What also matters, in my opinion, is how related the languages you learn are. I have quit the English-to-Italian tree and moved on to Italian-to-French. That means that at the moment, I'm learning two languages, but they are, of course, very similar in vocabulary and grammar, so I believe that everything I learn in French actually strengthens my understanding of Italian. The flipside is that you inevitably confuse the languages at times, but I think that in the long run, it can be quite beneficial to learn multiple, related languages at once.


    Even though it's possible to learn multiple languages, it's really best to do one at a time. You'll have more time to study and practice all of the areas of one language and build it up. If you do one language, you'll likely get to advanced level in the same time you would be intermediate in two languages, and even lower with even more languages. Especially because you're learning Japanese, it'll take even more time because of the writing system than if you were learning a language with a simple writing system.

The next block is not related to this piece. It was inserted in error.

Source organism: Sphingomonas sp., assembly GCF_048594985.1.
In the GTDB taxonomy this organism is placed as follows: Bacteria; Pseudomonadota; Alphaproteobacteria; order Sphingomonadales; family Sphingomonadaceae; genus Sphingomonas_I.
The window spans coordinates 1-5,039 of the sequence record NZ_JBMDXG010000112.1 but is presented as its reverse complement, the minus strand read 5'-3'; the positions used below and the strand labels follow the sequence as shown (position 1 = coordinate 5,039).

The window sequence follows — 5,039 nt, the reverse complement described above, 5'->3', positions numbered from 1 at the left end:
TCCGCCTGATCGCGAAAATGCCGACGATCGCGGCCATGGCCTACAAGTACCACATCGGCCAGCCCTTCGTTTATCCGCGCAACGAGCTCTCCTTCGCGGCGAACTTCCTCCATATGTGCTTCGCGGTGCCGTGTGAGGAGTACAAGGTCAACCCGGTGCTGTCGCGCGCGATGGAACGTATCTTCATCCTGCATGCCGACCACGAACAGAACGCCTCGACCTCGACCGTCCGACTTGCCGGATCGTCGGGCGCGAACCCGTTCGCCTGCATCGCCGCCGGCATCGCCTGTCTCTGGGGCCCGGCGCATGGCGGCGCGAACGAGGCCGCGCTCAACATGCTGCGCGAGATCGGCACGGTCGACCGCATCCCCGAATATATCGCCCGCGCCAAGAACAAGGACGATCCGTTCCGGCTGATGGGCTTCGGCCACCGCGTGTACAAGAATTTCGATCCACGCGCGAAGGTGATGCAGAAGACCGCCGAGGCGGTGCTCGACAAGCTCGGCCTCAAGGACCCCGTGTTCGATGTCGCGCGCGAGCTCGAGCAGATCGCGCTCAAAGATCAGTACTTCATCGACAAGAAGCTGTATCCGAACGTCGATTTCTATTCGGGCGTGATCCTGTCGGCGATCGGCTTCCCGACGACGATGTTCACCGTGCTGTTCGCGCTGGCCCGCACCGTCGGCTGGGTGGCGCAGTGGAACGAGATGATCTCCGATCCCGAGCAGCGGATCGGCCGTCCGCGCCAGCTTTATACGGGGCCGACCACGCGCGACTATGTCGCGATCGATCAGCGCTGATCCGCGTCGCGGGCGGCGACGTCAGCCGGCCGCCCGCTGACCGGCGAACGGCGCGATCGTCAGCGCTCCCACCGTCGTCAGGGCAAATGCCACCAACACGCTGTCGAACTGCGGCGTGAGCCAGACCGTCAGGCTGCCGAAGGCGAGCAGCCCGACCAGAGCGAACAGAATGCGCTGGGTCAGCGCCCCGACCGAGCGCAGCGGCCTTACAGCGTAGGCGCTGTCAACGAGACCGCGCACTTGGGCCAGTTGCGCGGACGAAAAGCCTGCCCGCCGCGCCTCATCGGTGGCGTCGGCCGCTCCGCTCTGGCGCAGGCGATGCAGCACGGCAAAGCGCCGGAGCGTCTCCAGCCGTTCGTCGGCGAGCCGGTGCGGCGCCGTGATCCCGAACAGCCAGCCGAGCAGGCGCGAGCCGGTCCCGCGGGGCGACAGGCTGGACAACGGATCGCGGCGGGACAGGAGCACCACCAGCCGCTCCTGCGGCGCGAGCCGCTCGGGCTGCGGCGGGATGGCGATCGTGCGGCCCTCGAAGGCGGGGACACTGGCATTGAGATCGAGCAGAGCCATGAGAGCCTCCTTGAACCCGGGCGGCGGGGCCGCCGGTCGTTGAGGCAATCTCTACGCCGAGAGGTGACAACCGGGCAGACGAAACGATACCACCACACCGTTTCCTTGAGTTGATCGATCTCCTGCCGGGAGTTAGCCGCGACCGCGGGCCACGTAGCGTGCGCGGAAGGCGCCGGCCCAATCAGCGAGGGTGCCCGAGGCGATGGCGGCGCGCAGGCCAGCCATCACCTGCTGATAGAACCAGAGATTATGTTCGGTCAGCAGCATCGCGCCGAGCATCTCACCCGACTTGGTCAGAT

I now that we have to do one Language at a time


    Probably best to do one at a time but I’m doing 4 and plan to start Russian very soon.


    I have been learning Dutch and German at the same time for quite a while. Sometimes, it is helpful as your knowledge in another language may be similar to that of the language you are learning. However, I find it can be difficult when they are very similar as I can get words confused.


    Fluency in a new language from scratch can take anywhere from 400 to 4000 hours. How much time do you have spare for learning languages?